Home Simple Vegan Plant-Based Recipes What Should I Look for When I Read Nutrition Labels?

What Should I Look for When I Read Nutrition Labels?

What Should I Look for When I Read Nutrition Labels?

Avoid added sodium, sugars, and oils that may be hidden in certain foods

Rip shares a quick-and-easy method to find items in your grocery store that are ‘on plan.’

When reading labels, we’re going to place our focus on four main areas: sodium, added oils, added sugars, and whether or not something is considered “whole grain.”

This is an excerpt from the Engine 2 Seven-Day Rescue Diet. 

Here’s your quick list to determine if the label you’re reading passes the PLANTSTRONG sniff test.

1) Sodium: Your recommended total daily intake should be around 1500-2000mg daily so when reading a label, you want the number of calories per serving to be equal to or lesser than the number of milligrams of sodium per serving. (For example: If the number of calories per serving in your item is 250 calories, then you want the amount of sodium to be 250mg or less). You’re looking for that quick-and-easy 1:1 ratio.

2) Added Oils: During this challenge, you are avoiding all extra oils. This includes those that have erroneously been labeled as “healthy oils” like olive oil, coconut, grapeseed, safflower, and canola oil. If you see a bunch of added oils in the ingredient list, put it down!

3) Added Sugars: It’s shocking and amazing how much extra sugar is hidden in some of our favorite staples like pasta sauce, yogurt, condiments, and even bread. Avoid foods that have sugars in the first three ingredients. Four grams of sugar is equal to about one teaspoon, so if your label says 16g of sugar per serving, that’s almost four teaspoons in one serving!

4) Eating Whole Grains: We want you to look for these keywords when determining if something is truly a whole grain food item: whole grain, cracked, rolled, stone-ground, and sprouted. If you don’t see one of those words, it’s likely not a true whole grain food item.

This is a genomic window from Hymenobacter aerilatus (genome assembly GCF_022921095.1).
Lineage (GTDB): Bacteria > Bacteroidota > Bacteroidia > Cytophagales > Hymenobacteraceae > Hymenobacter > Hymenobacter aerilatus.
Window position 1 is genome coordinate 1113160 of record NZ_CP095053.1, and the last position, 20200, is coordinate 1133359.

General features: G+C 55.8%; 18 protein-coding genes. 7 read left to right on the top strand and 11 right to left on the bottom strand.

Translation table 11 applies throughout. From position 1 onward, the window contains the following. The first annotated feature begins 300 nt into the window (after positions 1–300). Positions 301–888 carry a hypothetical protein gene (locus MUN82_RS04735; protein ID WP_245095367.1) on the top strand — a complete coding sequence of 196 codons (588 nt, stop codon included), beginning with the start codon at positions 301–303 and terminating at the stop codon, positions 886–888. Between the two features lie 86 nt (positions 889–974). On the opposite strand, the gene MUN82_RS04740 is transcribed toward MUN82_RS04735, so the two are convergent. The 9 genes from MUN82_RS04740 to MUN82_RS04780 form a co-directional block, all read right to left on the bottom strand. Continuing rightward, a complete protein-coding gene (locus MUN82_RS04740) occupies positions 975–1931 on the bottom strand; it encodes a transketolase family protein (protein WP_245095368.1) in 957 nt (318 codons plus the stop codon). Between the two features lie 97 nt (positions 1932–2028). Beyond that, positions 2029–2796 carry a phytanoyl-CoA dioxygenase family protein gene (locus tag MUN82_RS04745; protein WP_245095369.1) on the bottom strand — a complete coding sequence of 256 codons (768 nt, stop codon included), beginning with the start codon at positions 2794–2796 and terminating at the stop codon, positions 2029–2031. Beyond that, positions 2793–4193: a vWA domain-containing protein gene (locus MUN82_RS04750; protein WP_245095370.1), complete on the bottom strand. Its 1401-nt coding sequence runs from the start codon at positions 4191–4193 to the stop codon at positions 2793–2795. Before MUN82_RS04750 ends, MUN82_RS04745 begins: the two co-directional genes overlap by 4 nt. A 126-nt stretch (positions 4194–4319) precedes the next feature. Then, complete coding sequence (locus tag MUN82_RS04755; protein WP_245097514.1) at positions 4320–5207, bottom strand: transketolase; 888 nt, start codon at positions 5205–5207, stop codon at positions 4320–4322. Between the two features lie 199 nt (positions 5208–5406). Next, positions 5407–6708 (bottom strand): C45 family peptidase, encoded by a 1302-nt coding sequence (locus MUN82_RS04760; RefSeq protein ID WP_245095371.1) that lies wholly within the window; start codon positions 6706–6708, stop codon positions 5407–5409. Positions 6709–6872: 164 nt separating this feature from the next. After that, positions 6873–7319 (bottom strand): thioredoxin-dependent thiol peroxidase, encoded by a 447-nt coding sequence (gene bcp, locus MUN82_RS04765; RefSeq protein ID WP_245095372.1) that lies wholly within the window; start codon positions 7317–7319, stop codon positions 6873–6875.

If you want to fill your pantry with products that match the evidence-based nutrition guidelines, visit PLANTSTRONGFoods.com to see our growing assortment of meal solutions. We want to make it easy, convenient, and delicious to live your best PLANTSTRONG life!

What Should I Look for When I Read Nutrition Labels?

What Should I Look for When I Read Nutrition Labels? | Simple Vegan
Home Simple Vegan Plant-Based Recipes What Should I Look for When I Read Nutrition Labels?

What Should I Look for When I Read Nutrition Labels?

What Should I Look for When I Read Nutrition Labels?

Avoid added sodium, sugars, and oils that may be hidden in certain foods

Rip shares a quick-and-easy method to find items in your grocery store that are ‘on plan.’

When reading labels, we’re going to place our focus on four main areas: sodium, added oils, added sugars, and whether or not something is considered “whole grain.”

This is an excerpt from the Engine 2 Seven-Day Rescue Diet. 

Here’s your quick list to determine if the label you’re reading passes the PLANTSTRONG sniff test.

1) Sodium: Your recommended total daily intake should be around 1500-2000mg daily so when reading a label, you want the number of calories per serving to be equal to or lesser than the number of milligrams of sodium per serving. (For example: If the number of calories per serving in your item is 250 calories, then you want the amount of sodium to be 250mg or less). You’re looking for that quick-and-easy 1:1 ratio.

2) Added Oils: During this challenge, you are avoiding all extra oils. This includes those that have erroneously been labeled as “healthy oils” like olive oil, coconut, grapeseed, safflower, and canola oil. If you see a bunch of added oils in the ingredient list, put it down!

3) Added Sugars: It’s shocking and amazing how much extra sugar is hidden in some of our favorite staples like pasta sauce, yogurt, condiments, and even bread. Avoid foods that have sugars in the first three ingredients. Four grams of sugar is equal to about one teaspoon, so if your label says 16g of sugar per serving, that’s almost four teaspoons in one serving!

4) Eating Whole Grains: We want you to look for these keywords when determining if something is truly a whole grain food item: whole grain, cracked, rolled, stone-ground, and sprouted. If you don’t see one of those words, it’s likely not a true whole grain food item. 

If you want to fill your pantry with products that match the evidence-based nutrition guidelines, visit PLANTSTRONGFoods.com to see our growing assortment of meal solutions. We want to make it easy, convenient, and delicious to live your best PLANTSTRONG life!

What Should I Look for When I Read Nutrition Labels?